Justin Spilker at the University of Texas at Austin, a co-author on the study, commented:
That’s a whopping large quantity of dust, considering the young age of the system.
The astronomers believe the larger galaxy’s pace of star formation was likely triggered by a close encounter with its slightly smaller companion, which already hosts about 35 billion solar masses of stars and is also forming stars at a rate of about 540 solar masses per year.
The new observations also allowed the researchers to infer the presence of a truly massive dark matter halo surrounding both galaxies. Dark matter is thought to provide the pull of gravity that causes the universe to collapse into structures such as galaxies, groups and clusters of galaxies and so on. By comparing their calculations with current cosmological predictions, the researchers found that this halo is one of the most massive that should exist at that time.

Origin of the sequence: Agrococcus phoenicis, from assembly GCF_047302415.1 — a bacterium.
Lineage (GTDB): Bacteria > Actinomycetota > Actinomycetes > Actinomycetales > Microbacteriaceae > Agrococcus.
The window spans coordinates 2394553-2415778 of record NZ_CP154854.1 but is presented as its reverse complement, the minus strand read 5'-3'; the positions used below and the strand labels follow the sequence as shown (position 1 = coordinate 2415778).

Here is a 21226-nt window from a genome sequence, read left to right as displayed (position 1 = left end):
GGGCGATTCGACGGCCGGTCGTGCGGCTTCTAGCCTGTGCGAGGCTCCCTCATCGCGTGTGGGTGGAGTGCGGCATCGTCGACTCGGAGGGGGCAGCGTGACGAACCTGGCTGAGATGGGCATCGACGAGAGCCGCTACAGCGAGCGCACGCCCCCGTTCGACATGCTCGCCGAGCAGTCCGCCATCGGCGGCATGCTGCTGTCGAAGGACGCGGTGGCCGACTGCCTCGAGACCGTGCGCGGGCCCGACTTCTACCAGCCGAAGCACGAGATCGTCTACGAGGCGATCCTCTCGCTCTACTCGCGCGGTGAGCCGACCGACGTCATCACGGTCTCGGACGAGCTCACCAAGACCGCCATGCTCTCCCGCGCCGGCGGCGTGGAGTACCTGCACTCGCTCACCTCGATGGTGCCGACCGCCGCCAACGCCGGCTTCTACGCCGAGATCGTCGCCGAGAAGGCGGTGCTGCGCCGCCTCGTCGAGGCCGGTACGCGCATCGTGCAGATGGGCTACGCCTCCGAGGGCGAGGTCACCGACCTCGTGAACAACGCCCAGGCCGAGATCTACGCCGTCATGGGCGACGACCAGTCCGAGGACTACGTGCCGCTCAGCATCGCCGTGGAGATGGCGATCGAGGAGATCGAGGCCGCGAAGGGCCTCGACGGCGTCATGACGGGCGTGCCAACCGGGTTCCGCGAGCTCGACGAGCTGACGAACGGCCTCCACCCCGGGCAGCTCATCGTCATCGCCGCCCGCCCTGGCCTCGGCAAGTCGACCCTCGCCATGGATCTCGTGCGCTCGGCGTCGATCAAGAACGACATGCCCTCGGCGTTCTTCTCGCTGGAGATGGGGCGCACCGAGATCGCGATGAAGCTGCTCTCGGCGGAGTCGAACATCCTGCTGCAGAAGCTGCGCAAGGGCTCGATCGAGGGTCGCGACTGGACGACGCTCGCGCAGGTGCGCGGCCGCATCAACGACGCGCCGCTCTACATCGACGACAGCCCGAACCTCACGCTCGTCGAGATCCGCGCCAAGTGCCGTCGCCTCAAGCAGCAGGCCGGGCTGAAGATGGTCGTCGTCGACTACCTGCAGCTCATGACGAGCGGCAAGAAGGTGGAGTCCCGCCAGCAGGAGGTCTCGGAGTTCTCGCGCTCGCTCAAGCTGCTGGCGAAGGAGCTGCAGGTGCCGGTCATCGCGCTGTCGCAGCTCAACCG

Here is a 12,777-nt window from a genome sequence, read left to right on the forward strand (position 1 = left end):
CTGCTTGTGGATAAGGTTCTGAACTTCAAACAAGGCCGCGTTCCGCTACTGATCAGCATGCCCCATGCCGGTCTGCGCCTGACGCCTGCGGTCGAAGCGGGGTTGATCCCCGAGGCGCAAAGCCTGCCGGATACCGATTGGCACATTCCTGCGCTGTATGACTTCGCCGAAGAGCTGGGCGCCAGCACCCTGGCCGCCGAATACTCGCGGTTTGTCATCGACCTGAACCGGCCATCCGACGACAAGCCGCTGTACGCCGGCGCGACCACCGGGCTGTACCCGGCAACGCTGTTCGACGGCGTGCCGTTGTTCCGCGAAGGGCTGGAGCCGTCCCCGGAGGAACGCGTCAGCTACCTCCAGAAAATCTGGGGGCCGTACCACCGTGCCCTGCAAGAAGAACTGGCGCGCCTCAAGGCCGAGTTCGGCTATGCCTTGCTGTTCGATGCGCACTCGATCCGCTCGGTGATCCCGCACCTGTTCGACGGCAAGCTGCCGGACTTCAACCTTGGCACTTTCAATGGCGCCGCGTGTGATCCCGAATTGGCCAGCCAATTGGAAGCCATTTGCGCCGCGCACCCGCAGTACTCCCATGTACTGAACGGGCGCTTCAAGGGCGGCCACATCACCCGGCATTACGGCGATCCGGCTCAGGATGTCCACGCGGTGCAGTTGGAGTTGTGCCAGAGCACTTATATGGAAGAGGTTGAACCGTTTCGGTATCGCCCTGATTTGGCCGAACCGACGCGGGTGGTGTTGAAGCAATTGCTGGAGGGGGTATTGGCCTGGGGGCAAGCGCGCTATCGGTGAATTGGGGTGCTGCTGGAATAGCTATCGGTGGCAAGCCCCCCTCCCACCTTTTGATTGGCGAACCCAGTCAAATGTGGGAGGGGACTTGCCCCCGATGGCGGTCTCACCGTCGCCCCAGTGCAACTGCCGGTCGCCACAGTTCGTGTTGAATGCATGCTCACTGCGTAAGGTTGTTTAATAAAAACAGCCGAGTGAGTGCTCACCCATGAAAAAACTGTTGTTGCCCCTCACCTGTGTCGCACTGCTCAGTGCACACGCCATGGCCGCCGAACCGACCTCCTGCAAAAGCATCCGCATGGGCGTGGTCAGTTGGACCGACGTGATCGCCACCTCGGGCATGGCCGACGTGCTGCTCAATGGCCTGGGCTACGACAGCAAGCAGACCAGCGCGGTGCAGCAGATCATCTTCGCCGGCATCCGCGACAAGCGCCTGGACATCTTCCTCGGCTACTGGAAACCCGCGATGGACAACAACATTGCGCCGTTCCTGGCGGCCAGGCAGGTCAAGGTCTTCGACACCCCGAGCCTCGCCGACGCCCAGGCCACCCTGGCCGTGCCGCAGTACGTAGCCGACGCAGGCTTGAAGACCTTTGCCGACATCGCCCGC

… when most of intergalactic space was suffused with an obscuring fog of cold hydrogen gas. As more stars and galaxies formed, their energy eventually ionized the hydrogen between the galaxies, revealing the universe as we see it today.
In any case, our next round of ALMA observations should help us understand how quickly these galaxies came together and improve our understanding of massive galaxy formation during reionization.